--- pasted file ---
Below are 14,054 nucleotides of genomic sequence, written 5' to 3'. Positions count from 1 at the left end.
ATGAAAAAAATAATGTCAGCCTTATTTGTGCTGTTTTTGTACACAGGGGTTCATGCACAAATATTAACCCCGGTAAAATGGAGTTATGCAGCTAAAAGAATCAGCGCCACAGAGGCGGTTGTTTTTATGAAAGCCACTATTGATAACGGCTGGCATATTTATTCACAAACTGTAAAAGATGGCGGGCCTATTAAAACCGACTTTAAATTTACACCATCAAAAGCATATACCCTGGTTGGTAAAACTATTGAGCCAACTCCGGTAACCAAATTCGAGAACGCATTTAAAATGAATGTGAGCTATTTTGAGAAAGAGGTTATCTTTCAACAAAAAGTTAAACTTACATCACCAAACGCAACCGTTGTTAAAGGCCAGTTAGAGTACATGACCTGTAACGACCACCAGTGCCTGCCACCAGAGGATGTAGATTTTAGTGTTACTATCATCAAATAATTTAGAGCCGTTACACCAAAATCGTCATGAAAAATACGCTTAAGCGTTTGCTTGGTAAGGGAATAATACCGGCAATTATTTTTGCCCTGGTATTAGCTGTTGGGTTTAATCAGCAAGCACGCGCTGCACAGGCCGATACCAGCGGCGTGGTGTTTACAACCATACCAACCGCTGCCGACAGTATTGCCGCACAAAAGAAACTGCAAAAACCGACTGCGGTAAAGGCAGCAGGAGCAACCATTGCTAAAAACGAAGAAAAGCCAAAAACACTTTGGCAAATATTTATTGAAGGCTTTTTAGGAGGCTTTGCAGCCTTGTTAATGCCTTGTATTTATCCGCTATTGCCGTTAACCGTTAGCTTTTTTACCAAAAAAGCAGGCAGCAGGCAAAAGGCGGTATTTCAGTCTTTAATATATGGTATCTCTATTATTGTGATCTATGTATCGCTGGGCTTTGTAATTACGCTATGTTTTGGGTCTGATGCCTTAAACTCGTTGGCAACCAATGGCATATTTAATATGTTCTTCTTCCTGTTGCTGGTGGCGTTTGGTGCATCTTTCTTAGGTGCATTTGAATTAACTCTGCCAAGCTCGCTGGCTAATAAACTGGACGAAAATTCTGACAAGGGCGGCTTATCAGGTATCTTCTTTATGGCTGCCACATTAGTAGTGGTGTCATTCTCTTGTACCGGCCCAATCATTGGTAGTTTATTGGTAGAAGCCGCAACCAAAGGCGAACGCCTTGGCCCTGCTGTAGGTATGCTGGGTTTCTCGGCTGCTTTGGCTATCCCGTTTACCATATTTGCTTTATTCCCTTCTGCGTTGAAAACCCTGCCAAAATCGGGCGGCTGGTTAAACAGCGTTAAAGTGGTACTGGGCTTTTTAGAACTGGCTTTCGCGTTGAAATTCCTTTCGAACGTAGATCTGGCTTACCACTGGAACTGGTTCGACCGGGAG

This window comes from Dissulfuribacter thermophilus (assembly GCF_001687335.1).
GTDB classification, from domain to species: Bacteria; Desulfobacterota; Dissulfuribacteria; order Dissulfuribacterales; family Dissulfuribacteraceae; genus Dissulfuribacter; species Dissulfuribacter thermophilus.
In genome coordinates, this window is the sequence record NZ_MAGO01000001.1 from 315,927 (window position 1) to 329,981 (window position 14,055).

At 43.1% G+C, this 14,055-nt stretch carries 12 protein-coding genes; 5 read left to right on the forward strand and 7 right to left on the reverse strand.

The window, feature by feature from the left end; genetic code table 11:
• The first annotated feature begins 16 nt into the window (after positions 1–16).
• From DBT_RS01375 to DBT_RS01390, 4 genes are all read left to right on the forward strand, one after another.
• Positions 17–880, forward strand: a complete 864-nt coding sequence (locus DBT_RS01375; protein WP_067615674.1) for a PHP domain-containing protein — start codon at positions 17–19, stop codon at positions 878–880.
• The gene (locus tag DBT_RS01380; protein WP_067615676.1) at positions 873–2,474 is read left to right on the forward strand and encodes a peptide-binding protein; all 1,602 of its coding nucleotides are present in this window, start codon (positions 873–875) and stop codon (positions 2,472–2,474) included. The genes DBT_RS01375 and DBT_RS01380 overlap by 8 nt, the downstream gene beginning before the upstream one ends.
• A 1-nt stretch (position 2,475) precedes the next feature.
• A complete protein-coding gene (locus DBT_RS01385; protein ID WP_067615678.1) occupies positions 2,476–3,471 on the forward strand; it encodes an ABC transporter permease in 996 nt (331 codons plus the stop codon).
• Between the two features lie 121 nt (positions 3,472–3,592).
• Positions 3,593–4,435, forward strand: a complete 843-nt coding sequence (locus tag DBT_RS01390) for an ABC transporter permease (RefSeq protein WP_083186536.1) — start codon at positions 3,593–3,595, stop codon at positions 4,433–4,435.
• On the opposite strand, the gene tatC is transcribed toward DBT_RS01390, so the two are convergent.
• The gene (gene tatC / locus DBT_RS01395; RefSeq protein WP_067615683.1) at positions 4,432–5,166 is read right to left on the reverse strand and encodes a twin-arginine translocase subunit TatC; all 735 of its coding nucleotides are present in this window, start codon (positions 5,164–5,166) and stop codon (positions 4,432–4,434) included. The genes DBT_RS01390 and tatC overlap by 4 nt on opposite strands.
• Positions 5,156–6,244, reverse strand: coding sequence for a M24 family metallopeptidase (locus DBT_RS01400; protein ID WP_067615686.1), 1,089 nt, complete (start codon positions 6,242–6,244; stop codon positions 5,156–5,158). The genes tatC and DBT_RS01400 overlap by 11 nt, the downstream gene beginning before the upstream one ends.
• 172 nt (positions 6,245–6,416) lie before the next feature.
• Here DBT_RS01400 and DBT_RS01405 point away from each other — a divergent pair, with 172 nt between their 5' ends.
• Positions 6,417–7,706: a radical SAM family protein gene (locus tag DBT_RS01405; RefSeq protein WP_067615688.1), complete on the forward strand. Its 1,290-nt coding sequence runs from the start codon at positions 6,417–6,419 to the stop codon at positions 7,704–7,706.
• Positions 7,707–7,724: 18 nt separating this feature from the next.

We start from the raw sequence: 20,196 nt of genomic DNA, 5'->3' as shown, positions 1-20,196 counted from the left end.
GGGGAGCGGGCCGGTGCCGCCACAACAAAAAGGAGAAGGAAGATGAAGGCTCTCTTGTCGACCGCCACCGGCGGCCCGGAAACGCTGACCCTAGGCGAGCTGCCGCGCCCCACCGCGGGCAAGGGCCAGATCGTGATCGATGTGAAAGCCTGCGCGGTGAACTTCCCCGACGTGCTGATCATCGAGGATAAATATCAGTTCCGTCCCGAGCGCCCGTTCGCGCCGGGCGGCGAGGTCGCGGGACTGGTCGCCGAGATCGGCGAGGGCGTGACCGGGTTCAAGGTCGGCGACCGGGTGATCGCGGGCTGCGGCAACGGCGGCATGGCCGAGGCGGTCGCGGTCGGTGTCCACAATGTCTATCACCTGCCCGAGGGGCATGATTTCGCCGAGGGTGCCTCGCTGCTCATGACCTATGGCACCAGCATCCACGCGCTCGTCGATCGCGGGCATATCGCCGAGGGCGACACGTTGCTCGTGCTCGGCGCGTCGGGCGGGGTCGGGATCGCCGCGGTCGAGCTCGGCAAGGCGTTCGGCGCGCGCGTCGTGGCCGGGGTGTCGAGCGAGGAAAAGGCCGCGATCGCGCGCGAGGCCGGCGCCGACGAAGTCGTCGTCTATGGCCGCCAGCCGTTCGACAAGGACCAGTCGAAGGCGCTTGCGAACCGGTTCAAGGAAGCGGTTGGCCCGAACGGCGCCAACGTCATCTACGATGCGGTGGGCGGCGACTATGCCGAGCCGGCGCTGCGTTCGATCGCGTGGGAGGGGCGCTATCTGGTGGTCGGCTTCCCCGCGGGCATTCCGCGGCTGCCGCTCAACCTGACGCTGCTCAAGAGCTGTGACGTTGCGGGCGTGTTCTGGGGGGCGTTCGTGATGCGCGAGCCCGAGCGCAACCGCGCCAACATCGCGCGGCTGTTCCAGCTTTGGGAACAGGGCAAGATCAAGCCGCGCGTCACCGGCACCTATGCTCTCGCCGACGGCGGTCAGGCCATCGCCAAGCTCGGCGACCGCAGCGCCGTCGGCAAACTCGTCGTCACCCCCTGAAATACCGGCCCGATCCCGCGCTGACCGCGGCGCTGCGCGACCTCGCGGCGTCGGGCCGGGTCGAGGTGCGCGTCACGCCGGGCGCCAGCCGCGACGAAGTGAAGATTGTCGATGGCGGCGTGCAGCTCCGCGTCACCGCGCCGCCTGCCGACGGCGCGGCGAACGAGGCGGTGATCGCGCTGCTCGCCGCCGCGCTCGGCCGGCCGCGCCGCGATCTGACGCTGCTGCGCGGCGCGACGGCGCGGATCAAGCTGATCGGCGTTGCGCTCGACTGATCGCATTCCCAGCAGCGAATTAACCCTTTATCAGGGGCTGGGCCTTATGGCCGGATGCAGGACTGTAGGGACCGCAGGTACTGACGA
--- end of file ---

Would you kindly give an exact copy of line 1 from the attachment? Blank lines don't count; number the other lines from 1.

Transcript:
Below are 14,054 nucleotides of genomic sequence, written 5' to 3'. Positions count from 1 at the left end.